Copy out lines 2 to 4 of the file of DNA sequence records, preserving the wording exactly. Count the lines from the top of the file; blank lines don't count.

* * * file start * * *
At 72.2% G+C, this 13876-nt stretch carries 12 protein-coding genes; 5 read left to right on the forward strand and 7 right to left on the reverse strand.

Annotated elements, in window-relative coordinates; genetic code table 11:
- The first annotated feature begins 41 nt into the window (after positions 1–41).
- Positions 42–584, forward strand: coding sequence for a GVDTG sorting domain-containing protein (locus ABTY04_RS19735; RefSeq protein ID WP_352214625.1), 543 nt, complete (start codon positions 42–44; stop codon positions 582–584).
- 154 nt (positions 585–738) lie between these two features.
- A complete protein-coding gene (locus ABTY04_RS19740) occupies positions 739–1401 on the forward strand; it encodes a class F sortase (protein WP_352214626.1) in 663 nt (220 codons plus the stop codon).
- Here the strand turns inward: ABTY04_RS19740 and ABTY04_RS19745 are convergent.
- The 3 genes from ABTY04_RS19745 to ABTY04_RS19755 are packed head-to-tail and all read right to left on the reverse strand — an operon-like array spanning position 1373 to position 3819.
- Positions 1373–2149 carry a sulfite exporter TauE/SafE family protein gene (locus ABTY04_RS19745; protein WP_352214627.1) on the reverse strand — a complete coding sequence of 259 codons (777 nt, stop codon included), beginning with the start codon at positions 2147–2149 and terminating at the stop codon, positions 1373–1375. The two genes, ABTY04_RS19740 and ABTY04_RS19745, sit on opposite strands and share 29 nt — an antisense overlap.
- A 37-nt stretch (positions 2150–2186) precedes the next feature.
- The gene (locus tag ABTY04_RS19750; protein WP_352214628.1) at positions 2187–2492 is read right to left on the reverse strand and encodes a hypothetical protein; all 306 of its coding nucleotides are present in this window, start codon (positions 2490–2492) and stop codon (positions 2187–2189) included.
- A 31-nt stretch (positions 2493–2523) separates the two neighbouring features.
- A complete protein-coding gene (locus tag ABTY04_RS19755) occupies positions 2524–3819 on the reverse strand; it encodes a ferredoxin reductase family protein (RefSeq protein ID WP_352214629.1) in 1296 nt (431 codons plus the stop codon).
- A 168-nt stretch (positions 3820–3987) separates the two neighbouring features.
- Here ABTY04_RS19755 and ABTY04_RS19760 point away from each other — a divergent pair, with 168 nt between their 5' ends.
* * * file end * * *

Annotated elements, in window-relative coordinates; genetic code table 11:
- The first annotated feature begins 41 nt into the window (after positions 1–41).
- Positions 42–584, forward strand: coding sequence for a GVDTG sorting domain-containing protein (locus ABTY04_RS19735; RefSeq protein ID WP_352214625.1), 543 nt, complete (start codon positions 42–44; stop codon positions 582–584).